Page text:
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1. 30. by inch of candle. By auction; the time for bidding limited by an inch of candle.

1. 31. dedecorum pretiosus, &c. Horace, Odes, Lib. iii. 6. 32.
1. 32. Prince of Peace. See ante, p. 174, and the note.
1. 34. pesos duros. Dollars.

P. 322, 1. 24. death of Philip the Fourth. Burke works out this hint in the First Letter, p. 56.

P. 323, 1. 6. Ad confligendum, &c. Lucretius, III. 845.

P. 325, 1. 9. this holy season. Cp. p. 264. From the two passages it may be concluded that the work was begun late in December 1795.

P. 326, 1. 27. transatlantic Morocco. Burke alludes to the political rights which according to French principles were granted to the free blacks and men of colour in the French West Indies, and to the stimulus which this would give to communities originally founded on piracy, and always addicted to it.

P. 329, 1. 7. Here ends that part of the critique upon Auckland's Letter which Burke corrected for the press. The following pages, down to p. 333, 1. 18, were made up by Bishop King from loose uncorrected papers.

1. 22. bought by so much blood. Burke has in mind his favourite lines from Addison's Cato:

Remember, O my friends, the laws, the rights,
The generous plan of power deliver'd down
From age to age, by your renown'd forefathers-
So dearly bought, the price of so much blood
O let it never perish in your hands,

But piously transmit it to your children.' P. 332, 1. 24. They never will love, &c. Dr. Johnson ‘loved a good hater.' • For in base mind nor friendship dwells, nor enmity.'

Spenser, Faery Queen, Book iv, canto iv, st. II. P. 333, 1. 6. best accounts I have, &c. Burke alludes to the strict retirement in which he was living, since the death of

1. 7. 'some to undo,' &c. The line is from Denham's Cooper's Hill.'

1. 18. Here the original terminates. The remaining portion of this letter does not belong to Burke's confutation of Lord Auckland. It was added by Bishop King from a separate copy, already put into type, but never finished or published. The Bishop says that it formed part of the Third Letter of Burke's original scheme (see p. 96), and was laid aside in consequence of the rupture of the negotiations.

P. 334, 1. 9. tremblingly alive. The expression is Pope's. Essay on Man, i. 197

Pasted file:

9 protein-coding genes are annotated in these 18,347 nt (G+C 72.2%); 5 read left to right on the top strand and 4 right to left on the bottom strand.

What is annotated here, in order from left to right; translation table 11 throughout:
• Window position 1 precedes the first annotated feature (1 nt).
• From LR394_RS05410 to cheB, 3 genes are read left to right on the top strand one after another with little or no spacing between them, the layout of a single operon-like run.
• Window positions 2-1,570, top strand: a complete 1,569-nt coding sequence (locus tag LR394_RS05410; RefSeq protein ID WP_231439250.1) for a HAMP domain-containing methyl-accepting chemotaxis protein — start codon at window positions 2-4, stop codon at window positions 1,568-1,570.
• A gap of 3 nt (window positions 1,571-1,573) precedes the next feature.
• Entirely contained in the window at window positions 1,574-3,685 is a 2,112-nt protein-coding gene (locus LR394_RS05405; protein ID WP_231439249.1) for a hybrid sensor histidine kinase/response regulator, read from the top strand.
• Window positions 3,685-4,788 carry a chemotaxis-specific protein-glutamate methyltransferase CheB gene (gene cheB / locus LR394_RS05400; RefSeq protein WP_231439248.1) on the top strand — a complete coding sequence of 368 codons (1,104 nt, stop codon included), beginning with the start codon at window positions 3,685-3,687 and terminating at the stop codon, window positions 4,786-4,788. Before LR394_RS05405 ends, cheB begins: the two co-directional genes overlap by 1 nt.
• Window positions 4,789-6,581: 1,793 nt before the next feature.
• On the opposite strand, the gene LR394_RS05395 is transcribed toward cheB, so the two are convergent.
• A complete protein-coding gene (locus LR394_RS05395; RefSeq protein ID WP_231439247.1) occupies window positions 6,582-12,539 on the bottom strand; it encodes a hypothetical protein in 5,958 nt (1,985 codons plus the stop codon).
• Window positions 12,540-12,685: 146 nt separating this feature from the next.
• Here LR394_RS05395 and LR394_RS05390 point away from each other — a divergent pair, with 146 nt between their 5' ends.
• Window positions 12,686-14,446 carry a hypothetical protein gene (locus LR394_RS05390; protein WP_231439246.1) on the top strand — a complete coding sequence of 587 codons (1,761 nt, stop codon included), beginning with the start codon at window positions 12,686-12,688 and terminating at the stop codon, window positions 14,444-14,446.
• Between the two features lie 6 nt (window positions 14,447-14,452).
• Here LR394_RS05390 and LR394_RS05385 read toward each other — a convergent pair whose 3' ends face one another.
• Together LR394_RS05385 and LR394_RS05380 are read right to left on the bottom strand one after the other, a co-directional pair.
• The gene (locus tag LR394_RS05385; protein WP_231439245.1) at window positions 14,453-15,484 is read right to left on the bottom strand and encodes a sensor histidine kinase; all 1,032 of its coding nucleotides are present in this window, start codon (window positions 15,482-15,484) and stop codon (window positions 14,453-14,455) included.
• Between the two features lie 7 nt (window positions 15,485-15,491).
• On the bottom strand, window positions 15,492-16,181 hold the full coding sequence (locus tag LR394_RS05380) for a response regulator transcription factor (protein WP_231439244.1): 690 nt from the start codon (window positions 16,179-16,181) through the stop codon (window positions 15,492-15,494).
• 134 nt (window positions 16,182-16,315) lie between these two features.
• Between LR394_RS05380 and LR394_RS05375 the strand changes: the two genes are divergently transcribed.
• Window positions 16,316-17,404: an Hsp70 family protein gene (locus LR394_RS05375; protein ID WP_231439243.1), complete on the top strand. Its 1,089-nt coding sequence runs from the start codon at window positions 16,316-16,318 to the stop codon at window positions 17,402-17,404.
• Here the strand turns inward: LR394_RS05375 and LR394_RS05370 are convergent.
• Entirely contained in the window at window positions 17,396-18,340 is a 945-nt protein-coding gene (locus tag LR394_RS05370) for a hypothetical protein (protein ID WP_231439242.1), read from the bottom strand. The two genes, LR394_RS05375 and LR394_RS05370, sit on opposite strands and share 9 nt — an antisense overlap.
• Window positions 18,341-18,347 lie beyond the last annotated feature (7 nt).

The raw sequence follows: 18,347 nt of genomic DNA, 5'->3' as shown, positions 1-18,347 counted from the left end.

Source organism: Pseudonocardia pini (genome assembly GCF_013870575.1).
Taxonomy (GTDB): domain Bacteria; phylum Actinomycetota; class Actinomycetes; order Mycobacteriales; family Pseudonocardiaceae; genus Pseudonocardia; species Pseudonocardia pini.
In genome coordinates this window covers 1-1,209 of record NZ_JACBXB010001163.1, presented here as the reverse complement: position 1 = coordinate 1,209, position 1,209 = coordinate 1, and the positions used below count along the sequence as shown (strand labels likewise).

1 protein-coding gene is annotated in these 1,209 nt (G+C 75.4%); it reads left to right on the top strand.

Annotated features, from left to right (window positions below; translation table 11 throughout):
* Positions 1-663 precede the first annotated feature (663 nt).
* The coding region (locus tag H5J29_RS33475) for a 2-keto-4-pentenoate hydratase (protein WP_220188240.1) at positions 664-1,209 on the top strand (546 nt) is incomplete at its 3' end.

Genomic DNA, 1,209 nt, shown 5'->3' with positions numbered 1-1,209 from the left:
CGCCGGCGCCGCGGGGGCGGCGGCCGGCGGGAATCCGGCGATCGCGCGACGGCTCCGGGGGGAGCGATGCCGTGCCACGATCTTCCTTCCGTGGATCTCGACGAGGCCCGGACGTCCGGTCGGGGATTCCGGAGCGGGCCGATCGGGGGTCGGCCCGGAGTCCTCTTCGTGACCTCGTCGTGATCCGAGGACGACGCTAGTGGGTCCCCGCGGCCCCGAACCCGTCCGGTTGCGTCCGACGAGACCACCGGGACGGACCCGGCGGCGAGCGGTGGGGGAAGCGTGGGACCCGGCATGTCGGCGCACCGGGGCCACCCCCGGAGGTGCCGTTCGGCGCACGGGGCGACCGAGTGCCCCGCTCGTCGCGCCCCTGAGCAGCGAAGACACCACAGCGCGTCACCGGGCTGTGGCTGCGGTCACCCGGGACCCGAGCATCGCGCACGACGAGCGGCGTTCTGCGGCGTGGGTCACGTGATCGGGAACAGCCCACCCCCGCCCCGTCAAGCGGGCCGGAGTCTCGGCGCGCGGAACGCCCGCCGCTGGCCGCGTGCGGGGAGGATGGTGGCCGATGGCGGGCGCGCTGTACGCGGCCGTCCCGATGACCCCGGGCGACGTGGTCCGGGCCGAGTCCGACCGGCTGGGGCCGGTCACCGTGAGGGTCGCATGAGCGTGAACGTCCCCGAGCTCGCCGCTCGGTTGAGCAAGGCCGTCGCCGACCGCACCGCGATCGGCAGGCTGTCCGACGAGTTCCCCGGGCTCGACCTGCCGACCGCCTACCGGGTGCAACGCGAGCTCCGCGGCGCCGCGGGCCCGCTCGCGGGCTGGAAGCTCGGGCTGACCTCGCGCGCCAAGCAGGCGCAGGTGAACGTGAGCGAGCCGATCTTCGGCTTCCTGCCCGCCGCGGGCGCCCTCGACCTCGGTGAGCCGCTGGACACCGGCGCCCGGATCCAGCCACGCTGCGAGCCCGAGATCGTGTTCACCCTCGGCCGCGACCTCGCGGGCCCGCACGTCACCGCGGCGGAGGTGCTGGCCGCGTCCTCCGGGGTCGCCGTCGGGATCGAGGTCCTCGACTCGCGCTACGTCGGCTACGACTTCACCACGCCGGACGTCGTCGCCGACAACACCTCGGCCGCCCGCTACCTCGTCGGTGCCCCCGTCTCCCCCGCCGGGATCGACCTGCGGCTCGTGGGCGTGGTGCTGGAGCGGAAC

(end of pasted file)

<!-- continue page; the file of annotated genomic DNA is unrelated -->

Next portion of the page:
1. 16. vanished at the crowing,' &c. Shakespeare, Hamlet.

1. 18. us poor Tory geese. The allusion is to the story of the Capitol of Rome saved from the Gauls by the cackling of geese, Livy, Lib. v. c. 47.

1. 33. Hic auratis, &c. Virgil, Aen. viii. 655.

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P. 335. This bitter tirade, which applies to most of Burke's former political associates, cannot be read without pain. It must be remembered that he did not publish it.

P. 340, I. 15. jewel of their souls, &c. Othello, Act iii. sc. 5.

P. 342, 1. 3. awful and imposing. The allusion is clearly to Windsor Castle, as seen on the approach from the uplands of Buckinghamshire, where Burke was living in retirement.

P. 343, 1. 5. for a few days, &c. This indicates that the fragment was written while Malmesbury's negotiations were yet going on, and a favourable conclusion was anticipated. P. 344, 1. 30. coaches of Duchesses, Countesses, and Lady Marys:

•Monsieur much complains at Paris
Of wrongs from Dutchesses, and Lady Marys.'

Pope, Dunciad, Book ii. P. 346, 1. 19. Is it for this that our youth of both sexes are to form themselves by travel? Wordsworth illustrates the warning:

• Not in my single self alone I found,
But in the minds of all ingenuous youth,
Change and subversion from that hour. No shock
Given to my moral nature had I known
Down to that very moment.'

The Prelude, Book x.
Much of this book may be read to show the working of the French Revolu-
tion on the minds of many of the young men of England.
P. 350, 1. 23. Tenth wave. Silius Italicus, xiv. 121.

“Non aliter Boreas Rhodopes a vertice praeceps
Cum sese immisit decimoque volumine pontum

Expulit in terras.' So Taylor, “Mercy of the Divine Judgments : ' "If Pharaoh will not be cured by one plague he shall have ten, and if ten will not do it, the great and tenth wave which is far bigger than all the rest.' Young, The Brothers, Act iv. :

* This, Fate, is thy tenth wave, and quite o'erwhelms me.' P. 352, l. 22. Mr. Hume's Euthanasia, &c. In his early Essay "On the British Government,' Hume argues from a fallacy already confuted by Burke (see p. 4) that the ‘English constitution' must end either in a republic or an absolute monarchy. The latter he thought the easiest and most natural.

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